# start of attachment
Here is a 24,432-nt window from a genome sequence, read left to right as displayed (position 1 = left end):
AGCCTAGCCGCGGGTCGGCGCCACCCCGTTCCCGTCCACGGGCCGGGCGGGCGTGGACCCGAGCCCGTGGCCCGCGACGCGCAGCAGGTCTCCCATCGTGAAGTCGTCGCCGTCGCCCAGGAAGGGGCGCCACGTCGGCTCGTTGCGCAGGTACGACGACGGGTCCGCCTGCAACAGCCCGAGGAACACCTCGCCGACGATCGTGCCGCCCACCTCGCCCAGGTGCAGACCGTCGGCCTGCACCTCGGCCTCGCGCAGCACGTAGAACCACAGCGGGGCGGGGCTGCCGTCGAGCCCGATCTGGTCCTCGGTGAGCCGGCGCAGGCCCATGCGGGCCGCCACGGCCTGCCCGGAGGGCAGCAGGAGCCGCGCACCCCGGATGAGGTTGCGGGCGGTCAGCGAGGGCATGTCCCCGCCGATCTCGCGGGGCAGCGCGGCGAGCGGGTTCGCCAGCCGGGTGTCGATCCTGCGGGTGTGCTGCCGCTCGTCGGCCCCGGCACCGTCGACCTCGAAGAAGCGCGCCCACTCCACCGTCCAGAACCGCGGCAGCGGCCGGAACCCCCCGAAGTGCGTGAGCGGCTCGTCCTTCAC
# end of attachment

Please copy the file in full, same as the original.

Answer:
Here is a 24,432-nt window from a genome sequence, read left to right as displayed (position 1 = left end):
AGCCTAGCCGCGGGTCGGCGCCACCCCGTTCCCGTCCACGGGCCGGGCGGGCGTGGACCCGAGCCCGTGGCCCGCGACGCGCAGCAGGTCTCCCATCGTGAAGTCGTCGCCGTCGCCCAGGAAGGGGCGCCACGTCGGCTCGTTGCGCAGGTACGACGACGGGTCCGCCTGCAACAGCCCGAGGAACACCTCGCCGACGATCGTGCCGCCCACCTCGCCCAGGTGCAGACCGTCGGCCTGCACCTCGGCCTCGCGCAGCACGTAGAACCACAGCGGGGCGGGGCTGCCGTCGAGCCCGATCTGGTCCTCGGTGAGCCGGCGCAGGCCCATGCGGGCCGCCACGGCCTGCCCGGAGGGCAGCAGGAGCCGCGCACCCCGGATGAGGTTGCGGGCGGTCAGCGAGGGCATGTCCCCGCCGATCTCGCGGGGCAGCGCGGCGAGCGGGTTCGCCAGCCGGGTGTCGATCCTGCGGGTGTGCTGCCGCTCGTCGGCCCCGGCACCGTCGACCTCGAAGAAGCGCGCCCACTCCACCGTCCAGAACCGCGGCAGCGGCCGGAACCCCCCGAAGTGCGTGAGCGGCTCGTCCTTCAC